Believing Is Seeing: Observations on the Mysteries of Photography

Errol Morris, Author
Errol Morris. Penguin Press, $40 (336p) ISBN 978-1-59420-301-5
Reviewed on: 06/20/2011
Release date: 09/01/2011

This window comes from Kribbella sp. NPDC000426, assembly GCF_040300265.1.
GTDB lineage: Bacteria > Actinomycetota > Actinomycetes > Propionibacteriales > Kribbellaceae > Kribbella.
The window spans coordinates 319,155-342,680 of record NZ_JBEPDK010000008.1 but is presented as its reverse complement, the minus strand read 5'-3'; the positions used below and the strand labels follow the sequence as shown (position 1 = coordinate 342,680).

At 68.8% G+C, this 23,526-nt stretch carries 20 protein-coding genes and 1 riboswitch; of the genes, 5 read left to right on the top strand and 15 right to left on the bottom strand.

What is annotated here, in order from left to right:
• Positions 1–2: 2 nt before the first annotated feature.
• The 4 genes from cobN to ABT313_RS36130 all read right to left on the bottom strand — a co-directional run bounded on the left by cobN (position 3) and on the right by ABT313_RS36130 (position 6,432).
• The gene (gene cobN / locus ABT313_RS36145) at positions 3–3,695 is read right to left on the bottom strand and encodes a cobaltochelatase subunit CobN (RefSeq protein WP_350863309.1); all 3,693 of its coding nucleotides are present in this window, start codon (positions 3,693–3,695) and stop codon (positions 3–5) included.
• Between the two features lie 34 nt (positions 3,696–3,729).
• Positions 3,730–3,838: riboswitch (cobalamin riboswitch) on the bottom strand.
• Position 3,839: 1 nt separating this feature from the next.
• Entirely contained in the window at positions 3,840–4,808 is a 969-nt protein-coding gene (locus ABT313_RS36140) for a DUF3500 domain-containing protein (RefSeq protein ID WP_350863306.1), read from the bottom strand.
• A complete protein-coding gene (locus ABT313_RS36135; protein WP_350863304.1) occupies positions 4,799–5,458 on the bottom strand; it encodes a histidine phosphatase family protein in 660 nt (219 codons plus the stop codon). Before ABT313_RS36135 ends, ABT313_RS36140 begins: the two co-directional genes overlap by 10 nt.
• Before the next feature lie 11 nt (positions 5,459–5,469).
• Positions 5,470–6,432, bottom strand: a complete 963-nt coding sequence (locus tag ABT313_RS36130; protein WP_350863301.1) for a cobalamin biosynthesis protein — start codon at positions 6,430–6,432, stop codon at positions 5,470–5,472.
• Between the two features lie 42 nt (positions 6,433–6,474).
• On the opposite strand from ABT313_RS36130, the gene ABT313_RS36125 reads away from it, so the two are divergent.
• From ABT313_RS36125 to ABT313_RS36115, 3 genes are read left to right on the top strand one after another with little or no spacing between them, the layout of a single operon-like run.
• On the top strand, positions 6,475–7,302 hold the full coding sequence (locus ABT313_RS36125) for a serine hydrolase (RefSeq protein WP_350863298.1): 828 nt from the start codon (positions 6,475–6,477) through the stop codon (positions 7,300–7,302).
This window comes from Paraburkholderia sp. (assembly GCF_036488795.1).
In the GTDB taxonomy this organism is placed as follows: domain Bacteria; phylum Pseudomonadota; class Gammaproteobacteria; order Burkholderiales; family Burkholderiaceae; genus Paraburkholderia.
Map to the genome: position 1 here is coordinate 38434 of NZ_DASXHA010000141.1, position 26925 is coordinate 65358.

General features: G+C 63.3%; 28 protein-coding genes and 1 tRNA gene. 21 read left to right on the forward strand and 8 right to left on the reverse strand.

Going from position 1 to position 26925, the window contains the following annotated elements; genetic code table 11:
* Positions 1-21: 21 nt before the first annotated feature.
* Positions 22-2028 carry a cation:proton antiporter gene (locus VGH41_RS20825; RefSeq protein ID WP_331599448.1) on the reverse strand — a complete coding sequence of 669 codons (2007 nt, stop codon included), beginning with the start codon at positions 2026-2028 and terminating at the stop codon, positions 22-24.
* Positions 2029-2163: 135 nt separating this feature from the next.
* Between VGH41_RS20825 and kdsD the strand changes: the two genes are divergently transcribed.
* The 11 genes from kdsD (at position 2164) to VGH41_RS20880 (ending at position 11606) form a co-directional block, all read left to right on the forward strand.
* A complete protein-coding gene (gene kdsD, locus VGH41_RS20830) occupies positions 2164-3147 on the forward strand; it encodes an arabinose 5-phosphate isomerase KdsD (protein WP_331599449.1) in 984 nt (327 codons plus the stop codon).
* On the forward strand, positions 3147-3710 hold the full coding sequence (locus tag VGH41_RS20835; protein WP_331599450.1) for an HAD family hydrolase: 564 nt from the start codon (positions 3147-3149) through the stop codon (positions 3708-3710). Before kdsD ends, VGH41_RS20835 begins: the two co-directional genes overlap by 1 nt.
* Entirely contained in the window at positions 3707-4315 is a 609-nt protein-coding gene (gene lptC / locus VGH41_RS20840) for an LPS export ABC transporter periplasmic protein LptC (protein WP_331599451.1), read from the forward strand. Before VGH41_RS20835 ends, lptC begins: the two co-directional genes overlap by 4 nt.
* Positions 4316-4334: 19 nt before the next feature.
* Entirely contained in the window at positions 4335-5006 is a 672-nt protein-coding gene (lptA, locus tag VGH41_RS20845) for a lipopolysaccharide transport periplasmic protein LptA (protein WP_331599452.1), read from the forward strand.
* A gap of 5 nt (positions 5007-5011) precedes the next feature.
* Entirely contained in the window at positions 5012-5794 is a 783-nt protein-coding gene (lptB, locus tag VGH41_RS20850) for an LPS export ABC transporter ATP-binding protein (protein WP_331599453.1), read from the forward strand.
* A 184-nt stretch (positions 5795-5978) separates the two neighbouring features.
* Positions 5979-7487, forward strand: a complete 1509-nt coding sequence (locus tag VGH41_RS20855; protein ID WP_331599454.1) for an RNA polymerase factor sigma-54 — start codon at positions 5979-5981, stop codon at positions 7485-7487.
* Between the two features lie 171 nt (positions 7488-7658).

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Acclaimed documentary filmmaker Morris (Fog of War) offers a collection of fascinating investigative essays on documentary photography and its relation to reality. Arguing that photographs conceal as much as they reveal, Morris revisits historical but still passionately alive controversies (like accusations of photographers working for the Depression-era Farm Security Administration staging scenes) as well as contemporary ones (newswire photos of children's toys, for instance, shot among the rubble of Israel-bombed southern Lebanon). Indeed, one chapter expands on the filmmaker's own Standard Operating Procedure (2008), a documentary examining the Abu Ghraib scandal through an interrogation of its now iconic photographs. Morris begins with a brilliant opening chapter—a template and touchstone for what follows, a case study in the history of documentary photography: Roger Fenton's two 1855 images of The Valley of the Shadow of Death, a road near the front lines of the Crimean War. The gripping account tacitly puts Morris—as well as his various assistants and interlocutors—in the plot of a detective novel, with the author a kind of Hercule Poirot of the photographic world. While not covering new ground everywhere he goes—although his literal retracing of old ground in the case of The Valley of the Shadow of Death leads to surprising revelations—Morris brings an insatiable and contagious curiosity throughout to the convolutions that arise between art and truth telling. (Sept.)
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